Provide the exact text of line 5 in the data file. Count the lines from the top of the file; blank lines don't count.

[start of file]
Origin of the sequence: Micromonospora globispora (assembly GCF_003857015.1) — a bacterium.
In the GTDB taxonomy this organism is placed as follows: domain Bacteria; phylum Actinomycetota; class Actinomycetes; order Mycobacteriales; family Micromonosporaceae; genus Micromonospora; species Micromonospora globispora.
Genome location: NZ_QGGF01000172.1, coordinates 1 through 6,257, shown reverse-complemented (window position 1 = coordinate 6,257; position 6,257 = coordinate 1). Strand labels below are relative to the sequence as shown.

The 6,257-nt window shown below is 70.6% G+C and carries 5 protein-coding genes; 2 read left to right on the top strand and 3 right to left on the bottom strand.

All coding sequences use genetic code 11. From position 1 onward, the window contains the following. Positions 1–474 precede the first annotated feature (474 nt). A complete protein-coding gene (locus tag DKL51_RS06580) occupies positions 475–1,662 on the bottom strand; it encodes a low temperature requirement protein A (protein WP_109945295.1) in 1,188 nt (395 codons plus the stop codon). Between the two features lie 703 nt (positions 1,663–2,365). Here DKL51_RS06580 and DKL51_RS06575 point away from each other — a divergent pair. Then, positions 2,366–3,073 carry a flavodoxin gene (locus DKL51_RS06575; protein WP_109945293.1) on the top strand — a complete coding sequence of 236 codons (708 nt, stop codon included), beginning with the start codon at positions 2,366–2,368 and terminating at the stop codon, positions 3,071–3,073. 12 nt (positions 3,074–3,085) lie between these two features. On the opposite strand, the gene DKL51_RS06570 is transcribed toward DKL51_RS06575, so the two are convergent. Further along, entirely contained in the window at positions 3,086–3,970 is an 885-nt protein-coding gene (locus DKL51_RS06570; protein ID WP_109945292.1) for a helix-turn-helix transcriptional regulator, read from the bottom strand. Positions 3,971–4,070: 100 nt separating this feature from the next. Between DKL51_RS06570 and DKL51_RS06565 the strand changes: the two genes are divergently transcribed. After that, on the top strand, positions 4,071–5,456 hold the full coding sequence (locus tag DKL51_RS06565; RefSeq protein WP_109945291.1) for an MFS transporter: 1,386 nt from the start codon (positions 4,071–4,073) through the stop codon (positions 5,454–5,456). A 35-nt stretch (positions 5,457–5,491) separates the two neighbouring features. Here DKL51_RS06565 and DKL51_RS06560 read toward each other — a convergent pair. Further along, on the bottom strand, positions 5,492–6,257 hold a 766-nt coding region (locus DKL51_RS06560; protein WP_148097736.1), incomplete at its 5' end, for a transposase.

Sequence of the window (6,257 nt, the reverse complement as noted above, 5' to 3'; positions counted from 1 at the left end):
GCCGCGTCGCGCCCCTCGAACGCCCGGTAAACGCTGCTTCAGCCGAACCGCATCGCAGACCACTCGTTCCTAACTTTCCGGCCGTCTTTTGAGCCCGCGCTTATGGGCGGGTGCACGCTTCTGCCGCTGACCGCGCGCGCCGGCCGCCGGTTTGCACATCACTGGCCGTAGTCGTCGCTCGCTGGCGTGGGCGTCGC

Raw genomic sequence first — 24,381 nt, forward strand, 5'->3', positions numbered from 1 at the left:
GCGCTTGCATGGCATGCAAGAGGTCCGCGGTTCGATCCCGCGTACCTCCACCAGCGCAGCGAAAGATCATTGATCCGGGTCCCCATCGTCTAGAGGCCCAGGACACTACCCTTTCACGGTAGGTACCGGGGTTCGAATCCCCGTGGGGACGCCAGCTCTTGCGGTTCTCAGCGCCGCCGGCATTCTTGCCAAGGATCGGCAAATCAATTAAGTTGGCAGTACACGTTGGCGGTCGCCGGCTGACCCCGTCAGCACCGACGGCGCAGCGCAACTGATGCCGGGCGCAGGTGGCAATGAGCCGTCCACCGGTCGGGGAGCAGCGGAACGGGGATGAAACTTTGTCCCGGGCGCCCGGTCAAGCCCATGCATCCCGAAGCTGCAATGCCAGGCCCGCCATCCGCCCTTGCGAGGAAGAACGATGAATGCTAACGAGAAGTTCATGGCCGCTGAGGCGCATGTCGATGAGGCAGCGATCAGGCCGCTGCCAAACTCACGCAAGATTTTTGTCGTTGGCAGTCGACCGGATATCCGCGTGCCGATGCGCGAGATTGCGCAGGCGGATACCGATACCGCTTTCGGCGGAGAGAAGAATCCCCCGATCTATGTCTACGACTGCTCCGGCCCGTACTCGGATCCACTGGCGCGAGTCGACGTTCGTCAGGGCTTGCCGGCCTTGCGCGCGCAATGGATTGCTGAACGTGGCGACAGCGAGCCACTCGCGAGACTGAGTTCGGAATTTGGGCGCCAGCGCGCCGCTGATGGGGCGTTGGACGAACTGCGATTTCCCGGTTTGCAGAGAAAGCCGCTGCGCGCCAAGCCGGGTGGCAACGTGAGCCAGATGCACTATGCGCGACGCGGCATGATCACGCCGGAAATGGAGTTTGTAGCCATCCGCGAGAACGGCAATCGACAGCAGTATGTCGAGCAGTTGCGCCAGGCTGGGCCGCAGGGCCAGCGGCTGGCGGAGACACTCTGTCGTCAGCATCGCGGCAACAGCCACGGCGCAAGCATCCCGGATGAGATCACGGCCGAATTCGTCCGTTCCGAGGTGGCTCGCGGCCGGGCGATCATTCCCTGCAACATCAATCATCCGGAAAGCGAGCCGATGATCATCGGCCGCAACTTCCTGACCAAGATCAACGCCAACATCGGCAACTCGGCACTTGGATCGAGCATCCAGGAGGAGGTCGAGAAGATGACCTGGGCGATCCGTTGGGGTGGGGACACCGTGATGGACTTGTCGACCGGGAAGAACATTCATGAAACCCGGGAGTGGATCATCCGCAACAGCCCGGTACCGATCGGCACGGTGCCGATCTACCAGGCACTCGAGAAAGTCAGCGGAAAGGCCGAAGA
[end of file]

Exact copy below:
All coding sequences use genetic code 11. From position 1 onward, the window contains the following. Positions 1–474 precede the first annotated feature (474 nt). A complete protein-coding gene (locus tag DKL51_RS06580) occupies positions 475–1,662 on the bottom strand; it encodes a low temperature requirement protein A (protein WP_109945295.1) in 1,188 nt (395 codons plus the stop codon). Between the two features lie 703 nt (positions 1,663–2,365). Here DKL51_RS06580 and DKL51_RS06575 point away from each other — a divergent pair. Then, positions 2,366–3,073 carry a flavodoxin gene (locus DKL51_RS06575; protein WP_109945293.1) on the top strand — a complete coding sequence of 236 codons (708 nt, stop codon included), beginning with the start codon at positions 2,366–2,368 and terminating at the stop codon, positions 3,071–3,073. 12 nt (positions 3,074–3,085) lie between these two features. On the opposite strand, the gene DKL51_RS06570 is transcribed toward DKL51_RS06575, so the two are convergent. Further along, entirely contained in the window at positions 3,086–3,970 is an 885-nt protein-coding gene (locus DKL51_RS06570; protein ID WP_109945292.1) for a helix-turn-helix transcriptional regulator, read from the bottom strand. Positions 3,971–4,070: 100 nt separating this feature from the next. Between DKL51_RS06570 and DKL51_RS06565 the strand changes: the two genes are divergently transcribed. After that, on the top strand, positions 4,071–5,456 hold the full coding sequence (locus tag DKL51_RS06565; RefSeq protein WP_109945291.1) for an MFS transporter: 1,386 nt from the start codon (positions 4,071–4,073) through the stop codon (positions 5,454–5,456). A 35-nt stretch (positions 5,457–5,491) separates the two neighbouring features. Here DKL51_RS06565 and DKL51_RS06560 read toward each other — a convergent pair. Further along, on the bottom strand, positions 5,492–6,257 hold a 766-nt coding region (locus DKL51_RS06560; protein WP_148097736.1), incomplete at its 5' end, for a transposase.